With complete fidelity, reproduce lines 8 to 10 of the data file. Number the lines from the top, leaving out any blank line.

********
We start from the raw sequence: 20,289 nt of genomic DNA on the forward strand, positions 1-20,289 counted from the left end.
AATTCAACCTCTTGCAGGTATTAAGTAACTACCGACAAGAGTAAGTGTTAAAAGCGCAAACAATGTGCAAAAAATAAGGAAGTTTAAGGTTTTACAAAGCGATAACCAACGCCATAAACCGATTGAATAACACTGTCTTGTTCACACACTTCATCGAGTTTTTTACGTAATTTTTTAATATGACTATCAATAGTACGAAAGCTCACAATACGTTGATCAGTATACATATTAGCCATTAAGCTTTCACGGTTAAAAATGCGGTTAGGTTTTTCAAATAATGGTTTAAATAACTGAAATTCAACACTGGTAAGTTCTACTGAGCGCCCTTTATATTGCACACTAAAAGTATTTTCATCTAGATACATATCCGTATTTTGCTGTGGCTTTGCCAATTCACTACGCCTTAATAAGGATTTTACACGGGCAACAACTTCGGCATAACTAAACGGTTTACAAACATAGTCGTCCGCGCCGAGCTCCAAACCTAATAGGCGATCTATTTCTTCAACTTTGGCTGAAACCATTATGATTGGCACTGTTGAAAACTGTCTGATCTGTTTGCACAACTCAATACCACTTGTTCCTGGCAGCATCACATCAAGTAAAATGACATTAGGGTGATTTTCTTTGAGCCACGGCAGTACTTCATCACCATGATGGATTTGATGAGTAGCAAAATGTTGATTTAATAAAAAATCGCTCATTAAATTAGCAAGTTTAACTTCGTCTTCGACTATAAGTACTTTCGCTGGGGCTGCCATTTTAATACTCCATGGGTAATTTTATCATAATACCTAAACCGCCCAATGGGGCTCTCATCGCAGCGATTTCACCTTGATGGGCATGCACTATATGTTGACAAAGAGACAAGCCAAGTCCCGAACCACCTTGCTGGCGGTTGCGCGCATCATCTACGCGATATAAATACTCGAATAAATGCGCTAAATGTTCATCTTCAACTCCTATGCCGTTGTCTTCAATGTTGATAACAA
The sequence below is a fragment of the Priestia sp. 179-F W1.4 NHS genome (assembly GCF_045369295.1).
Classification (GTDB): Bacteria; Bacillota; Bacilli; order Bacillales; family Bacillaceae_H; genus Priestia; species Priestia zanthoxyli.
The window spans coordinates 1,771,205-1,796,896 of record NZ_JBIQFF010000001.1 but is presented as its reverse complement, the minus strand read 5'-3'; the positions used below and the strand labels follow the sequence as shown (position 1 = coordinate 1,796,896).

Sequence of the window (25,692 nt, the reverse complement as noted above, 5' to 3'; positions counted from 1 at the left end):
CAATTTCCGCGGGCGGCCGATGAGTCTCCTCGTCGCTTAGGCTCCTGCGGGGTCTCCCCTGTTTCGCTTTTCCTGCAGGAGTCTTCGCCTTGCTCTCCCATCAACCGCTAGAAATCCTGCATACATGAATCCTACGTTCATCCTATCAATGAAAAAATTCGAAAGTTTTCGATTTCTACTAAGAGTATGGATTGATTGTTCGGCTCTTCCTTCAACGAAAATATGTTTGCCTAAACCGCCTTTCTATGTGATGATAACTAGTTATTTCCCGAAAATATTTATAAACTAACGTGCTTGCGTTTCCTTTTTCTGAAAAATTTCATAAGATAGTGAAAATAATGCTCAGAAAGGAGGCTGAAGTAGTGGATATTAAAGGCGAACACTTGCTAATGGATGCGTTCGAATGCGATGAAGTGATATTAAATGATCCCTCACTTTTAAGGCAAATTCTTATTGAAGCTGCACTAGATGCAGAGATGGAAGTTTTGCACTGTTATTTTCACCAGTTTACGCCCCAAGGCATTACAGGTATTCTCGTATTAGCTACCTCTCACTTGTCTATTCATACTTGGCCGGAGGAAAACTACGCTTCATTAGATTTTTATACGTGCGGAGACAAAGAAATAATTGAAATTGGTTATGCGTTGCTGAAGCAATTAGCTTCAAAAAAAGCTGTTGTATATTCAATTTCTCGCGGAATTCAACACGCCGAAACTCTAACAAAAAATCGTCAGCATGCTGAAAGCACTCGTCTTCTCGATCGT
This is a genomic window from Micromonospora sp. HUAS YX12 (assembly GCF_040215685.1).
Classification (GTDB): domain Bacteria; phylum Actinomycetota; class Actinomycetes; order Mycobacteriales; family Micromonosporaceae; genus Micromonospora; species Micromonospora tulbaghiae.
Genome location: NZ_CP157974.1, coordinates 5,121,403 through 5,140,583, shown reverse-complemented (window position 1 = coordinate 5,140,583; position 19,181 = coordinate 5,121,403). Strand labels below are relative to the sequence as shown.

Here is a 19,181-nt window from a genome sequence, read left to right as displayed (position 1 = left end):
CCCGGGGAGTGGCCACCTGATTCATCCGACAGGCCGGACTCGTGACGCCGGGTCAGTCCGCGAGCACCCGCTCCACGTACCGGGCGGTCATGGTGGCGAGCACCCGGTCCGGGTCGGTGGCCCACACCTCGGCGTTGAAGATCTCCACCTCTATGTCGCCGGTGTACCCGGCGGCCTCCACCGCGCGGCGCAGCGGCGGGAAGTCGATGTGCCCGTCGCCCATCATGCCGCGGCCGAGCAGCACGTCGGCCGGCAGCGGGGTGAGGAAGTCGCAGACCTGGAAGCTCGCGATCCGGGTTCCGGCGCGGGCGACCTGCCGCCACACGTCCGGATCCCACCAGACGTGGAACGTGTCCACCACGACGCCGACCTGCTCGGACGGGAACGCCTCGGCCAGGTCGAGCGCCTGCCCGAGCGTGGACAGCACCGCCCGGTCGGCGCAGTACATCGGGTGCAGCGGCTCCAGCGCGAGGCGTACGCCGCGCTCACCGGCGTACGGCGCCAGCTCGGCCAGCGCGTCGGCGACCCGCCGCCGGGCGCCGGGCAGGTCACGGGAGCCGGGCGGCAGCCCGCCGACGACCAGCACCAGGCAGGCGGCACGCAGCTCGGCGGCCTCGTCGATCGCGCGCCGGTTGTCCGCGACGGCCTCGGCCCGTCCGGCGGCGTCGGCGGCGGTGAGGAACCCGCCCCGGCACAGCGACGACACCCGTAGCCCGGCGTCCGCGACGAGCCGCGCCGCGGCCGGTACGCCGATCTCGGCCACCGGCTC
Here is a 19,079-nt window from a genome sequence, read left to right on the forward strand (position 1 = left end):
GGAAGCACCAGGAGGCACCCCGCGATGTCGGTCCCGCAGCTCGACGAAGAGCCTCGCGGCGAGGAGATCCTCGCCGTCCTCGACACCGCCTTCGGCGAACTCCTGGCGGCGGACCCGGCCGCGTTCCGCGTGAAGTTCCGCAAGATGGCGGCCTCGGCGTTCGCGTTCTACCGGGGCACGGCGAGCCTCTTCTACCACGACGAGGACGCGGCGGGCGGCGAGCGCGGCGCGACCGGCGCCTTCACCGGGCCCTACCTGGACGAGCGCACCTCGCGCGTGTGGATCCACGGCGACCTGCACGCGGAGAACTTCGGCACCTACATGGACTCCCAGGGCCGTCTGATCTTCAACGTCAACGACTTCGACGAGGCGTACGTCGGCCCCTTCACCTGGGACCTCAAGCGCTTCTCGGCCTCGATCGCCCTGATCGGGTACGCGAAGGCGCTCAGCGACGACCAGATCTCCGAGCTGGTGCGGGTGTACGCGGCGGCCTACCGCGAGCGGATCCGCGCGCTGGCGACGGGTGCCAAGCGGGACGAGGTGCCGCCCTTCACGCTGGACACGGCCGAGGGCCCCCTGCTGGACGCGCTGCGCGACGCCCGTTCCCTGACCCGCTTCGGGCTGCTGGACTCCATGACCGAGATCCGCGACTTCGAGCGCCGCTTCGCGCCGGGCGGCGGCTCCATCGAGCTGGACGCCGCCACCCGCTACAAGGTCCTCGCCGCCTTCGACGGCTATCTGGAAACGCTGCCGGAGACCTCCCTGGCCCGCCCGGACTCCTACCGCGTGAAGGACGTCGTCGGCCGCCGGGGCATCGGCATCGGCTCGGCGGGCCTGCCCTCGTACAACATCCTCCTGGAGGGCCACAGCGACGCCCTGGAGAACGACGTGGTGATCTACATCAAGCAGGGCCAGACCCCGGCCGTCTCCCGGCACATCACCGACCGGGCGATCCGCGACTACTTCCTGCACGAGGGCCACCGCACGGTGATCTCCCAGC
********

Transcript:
This is a genomic window from Micromonospora sp. HUAS YX12 (assembly GCF_040215685.1).
Classification (GTDB): domain Bacteria; phylum Actinomycetota; class Actinomycetes; order Mycobacteriales; family Micromonosporaceae; genus Micromonospora; species Micromonospora tulbaghiae.
Genome location: NZ_CP157974.1, coordinates 5,121,403 through 5,140,583, shown reverse-complemented (window position 1 = coordinate 5,140,583; position 19,181 = coordinate 5,121,403). Strand labels below are relative to the sequence as shown.